A look at the Pittsburgh Penguins, their 50th season, and some history of Pittsburgh hockey.
Hall-of-fame goalie, Les Binkley (who had a stint in the broadcast booth during the Ducks game with Paul Steigerwald on the 15th) recorded his 10th shut out on this day (Oct. 17th) in 1970. But hall-of-fame goalie Bernie Parent for the Philadelphia Flyers (another expansion team) had one as well, as the game ended in a 0-0 tie.
But that was then and this is now.
The Colorado Avalanche came to town for game three of the Pens’ first home stand of their 50th season. There were plenty of scoring opportunities for both teams in the first period, especially for Pittsburgh. But first it was the Avs.
Just 90 seconds into the game, first line centerman Nathan MacKinnon of Colorado came in on Fleury from the left circle using defenseman Olli Maatta as a screen. Fleury made a left pad save. The rebound went into the right circle and MacKinnon, fighting off Maatta, managed to get another shot on Fleury, who made that save too.
Two minutes later, the Avs had a three-man rush when Pens’ defenseman Kris Letang stole the puck from Avs’ winger Matt Duchene and started a fast transition into the Avs’ zone, with Letang getting off a shot that was rebounded right to Evgeni Malkin in the slot. Goaltender Calvin Pickard made both saves.
At six minutes in, the Pens had a three on two with center Matt Cullen and left wing Chris Kunitz both getting quality chances on Pickard, who made both stops.
With 12:34 left in the period, right wing Patric Hornqvist, playing on the first line with Malkin and second year winger, Scott Wilson (who led the Pens in the pre-season with the most goals) came in on Pickard, who made the save. But Malkin was high-sticked on the play and there was no call.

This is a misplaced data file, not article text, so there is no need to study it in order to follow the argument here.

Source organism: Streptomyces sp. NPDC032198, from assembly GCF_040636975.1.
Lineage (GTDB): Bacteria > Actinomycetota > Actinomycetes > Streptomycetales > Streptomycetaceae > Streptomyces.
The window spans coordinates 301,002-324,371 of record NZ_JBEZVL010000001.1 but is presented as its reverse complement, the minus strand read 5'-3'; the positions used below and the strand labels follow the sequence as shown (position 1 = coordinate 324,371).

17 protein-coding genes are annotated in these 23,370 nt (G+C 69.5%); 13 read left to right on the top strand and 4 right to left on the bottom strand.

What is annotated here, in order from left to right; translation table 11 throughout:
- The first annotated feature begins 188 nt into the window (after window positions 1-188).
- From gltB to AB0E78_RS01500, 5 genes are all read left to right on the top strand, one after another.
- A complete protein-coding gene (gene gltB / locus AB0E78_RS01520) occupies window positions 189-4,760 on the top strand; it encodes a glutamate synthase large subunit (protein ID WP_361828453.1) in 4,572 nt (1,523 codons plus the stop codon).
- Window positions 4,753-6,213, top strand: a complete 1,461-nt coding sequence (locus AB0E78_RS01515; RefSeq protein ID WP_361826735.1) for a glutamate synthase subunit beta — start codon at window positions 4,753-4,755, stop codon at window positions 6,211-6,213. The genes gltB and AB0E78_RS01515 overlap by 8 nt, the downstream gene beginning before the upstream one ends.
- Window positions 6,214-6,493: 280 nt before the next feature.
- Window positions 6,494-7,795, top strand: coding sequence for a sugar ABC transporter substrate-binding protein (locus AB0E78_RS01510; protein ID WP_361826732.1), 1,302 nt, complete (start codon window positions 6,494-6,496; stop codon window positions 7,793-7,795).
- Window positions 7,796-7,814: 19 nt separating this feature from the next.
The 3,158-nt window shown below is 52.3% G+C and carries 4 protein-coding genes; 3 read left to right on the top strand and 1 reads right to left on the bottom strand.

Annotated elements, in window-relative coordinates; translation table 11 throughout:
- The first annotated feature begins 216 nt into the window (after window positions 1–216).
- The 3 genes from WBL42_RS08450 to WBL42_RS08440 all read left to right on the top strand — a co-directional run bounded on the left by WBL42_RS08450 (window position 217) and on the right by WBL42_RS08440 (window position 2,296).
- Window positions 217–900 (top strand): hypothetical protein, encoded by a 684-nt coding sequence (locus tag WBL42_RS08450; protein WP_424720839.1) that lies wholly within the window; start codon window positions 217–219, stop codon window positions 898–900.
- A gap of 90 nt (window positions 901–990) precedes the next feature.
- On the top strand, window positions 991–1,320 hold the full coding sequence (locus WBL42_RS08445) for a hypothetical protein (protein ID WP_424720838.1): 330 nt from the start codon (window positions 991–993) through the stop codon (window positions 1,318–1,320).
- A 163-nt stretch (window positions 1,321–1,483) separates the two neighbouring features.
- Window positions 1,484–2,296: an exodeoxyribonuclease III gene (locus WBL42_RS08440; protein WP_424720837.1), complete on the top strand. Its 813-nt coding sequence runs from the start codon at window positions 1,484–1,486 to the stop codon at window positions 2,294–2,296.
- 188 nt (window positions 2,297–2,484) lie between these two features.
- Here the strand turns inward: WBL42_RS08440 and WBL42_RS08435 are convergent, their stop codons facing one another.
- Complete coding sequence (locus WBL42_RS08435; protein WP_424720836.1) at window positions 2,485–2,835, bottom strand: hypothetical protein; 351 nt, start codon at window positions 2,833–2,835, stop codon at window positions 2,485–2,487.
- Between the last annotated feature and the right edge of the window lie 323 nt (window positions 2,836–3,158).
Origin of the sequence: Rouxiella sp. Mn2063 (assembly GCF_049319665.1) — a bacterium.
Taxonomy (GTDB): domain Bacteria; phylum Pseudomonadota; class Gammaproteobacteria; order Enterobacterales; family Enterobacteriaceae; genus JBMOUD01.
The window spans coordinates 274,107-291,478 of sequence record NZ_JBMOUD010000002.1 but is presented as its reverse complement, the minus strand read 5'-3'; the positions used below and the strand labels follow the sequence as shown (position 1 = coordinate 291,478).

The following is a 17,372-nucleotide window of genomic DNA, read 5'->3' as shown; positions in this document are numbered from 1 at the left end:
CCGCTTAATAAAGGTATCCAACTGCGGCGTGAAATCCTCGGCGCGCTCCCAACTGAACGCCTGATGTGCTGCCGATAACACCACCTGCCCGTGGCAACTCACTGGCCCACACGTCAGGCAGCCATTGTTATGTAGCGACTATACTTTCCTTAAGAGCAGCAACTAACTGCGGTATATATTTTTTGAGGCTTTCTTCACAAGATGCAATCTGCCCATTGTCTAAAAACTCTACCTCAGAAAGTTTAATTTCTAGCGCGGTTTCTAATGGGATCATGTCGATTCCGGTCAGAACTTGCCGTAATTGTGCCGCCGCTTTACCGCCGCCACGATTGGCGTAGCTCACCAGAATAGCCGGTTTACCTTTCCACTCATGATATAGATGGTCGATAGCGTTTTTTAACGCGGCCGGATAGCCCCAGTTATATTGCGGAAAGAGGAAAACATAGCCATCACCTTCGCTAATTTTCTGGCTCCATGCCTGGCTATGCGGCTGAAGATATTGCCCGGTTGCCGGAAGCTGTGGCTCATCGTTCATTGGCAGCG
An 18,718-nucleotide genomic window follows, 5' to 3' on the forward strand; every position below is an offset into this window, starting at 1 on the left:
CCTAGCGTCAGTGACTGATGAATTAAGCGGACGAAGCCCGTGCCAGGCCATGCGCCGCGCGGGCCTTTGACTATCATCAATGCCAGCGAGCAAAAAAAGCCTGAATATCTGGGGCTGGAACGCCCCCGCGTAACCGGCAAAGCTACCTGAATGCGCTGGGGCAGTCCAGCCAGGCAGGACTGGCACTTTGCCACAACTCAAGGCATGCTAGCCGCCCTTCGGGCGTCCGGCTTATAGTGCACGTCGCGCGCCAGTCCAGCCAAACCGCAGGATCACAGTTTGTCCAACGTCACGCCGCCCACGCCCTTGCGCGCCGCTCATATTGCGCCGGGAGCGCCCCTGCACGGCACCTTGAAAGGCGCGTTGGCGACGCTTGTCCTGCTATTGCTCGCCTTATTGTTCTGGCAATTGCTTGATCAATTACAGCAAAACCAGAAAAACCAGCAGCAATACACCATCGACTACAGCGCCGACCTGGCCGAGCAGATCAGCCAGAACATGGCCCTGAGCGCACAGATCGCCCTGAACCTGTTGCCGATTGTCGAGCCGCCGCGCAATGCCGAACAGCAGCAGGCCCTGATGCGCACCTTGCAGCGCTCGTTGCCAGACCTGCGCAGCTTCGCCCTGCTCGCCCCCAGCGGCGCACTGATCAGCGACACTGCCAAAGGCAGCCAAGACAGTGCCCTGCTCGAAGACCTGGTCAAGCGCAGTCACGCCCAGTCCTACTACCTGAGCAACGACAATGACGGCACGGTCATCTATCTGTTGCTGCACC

Coach Mike Sullivan complained and worked the refs for that make up call, which he got when Colorado’s Nakita Zadorov took a cross checking penalty, and the Pens had a power play. The Pens wasted no time in scoring as right winger Phil Kessel skated into the left circle and shot it off his back foot, a familiar move, scoring at 8:57. Then center Matt Cullen scored 36 seconds later to make it 2-0.
When the Avs’ Carl Soderberg was called for tripping, the Pens went on their second power play. But Nick Bonino was called for the same at 14:32 and that evened it up to a four on four. Fleury made some solid saves during that four on four, including one on first line winger Gabe Landeskog, after a Carl Hagelin giveaway.
After the Avs’ penalty had expired, the ensuing five on four had become a five on three, after Chris Kunitz was called for hooking. Coach Sullivan was incensed. But before Bonino could return from the sin bin to make it a five on four, Jerome Iginla, the ex-Pen (a Pen so briefly two years ago, he barely had time for a cup of coffee) had been stopped by Fleury. Iginla wasted no time getting the puck back to the net scoring from between the circles and through four bodies to make it 2-1.